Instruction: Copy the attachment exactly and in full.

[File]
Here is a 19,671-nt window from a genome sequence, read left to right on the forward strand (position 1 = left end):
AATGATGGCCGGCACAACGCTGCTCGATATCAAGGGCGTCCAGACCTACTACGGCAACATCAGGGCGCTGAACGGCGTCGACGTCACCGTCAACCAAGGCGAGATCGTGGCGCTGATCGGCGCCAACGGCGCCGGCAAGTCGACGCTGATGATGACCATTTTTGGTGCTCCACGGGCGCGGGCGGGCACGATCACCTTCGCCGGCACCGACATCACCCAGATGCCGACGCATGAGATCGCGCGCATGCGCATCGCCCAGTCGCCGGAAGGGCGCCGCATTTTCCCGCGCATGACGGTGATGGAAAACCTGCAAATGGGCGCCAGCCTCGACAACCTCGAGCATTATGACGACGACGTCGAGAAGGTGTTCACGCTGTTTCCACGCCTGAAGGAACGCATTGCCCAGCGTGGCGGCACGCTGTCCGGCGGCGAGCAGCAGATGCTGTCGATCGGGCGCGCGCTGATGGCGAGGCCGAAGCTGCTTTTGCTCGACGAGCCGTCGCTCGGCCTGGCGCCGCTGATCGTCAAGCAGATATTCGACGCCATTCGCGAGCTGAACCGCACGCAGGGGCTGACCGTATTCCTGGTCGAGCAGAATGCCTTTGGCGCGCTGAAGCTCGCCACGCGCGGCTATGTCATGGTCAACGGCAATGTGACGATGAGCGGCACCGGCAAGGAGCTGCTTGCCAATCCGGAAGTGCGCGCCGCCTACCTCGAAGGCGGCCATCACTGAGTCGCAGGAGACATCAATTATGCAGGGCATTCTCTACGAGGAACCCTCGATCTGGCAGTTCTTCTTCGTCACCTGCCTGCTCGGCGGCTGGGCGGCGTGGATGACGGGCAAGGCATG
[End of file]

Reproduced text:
Here is a 19,671-nt window from a genome sequence, read left to right on the forward strand (position 1 = left end):
AATGATGGCCGGCACAACGCTGCTCGATATCAAGGGCGTCCAGACCTACTACGGCAACATCAGGGCGCTGAACGGCGTCGACGTCACCGTCAACCAAGGCGAGATCGTGGCGCTGATCGGCGCCAACGGCGCCGGCAAGTCGACGCTGATGATGACCATTTTTGGTGCTCCACGGGCGCGGGCGGGCACGATCACCTTCGCCGGCACCGACATCACCCAGATGCCGACGCATGAGATCGCGCGCATGCGCATCGCCCAGTCGCCGGAAGGGCGCCGCATTTTCCCGCGCATGACGGTGATGGAAAACCTGCAAATGGGCGCCAGCCTCGACAACCTCGAGCATTATGACGACGACGTCGAGAAGGTGTTCACGCTGTTTCCACGCCTGAAGGAACGCATTGCCCAGCGTGGCGGCACGCTGTCCGGCGGCGAGCAGCAGATGCTGTCGATCGGGCGCGCGCTGATGGCGAGGCCGAAGCTGCTTTTGCTCGACGAGCCGTCGCTCGGCCTGGCGCCGCTGATCGTCAAGCAGATATTCGACGCCATTCGCGAGCTGAACCGCACGCAGGGGCTGACCGTATTCCTGGTCGAGCAGAATGCCTTTGGCGCGCTGAAGCTCGCCACGCGCGGCTATGTCATGGTCAACGGCAATGTGACGATGAGCGGCACCGGCAAGGAGCTGCTTGCCAATCCGGAAGTGCGCGCCGCCTACCTCGAAGGCGGCCATCACTGAGTCGCAGGAGACATCAATTATGCAGGGCATTCTCTACGAGGAACCCTCGATCTGGCAGTTCTTCTTCGTCACCTGCCTGCTCGGCGGCTGGGCGGCGTGGATGACGGGCAAGGCATG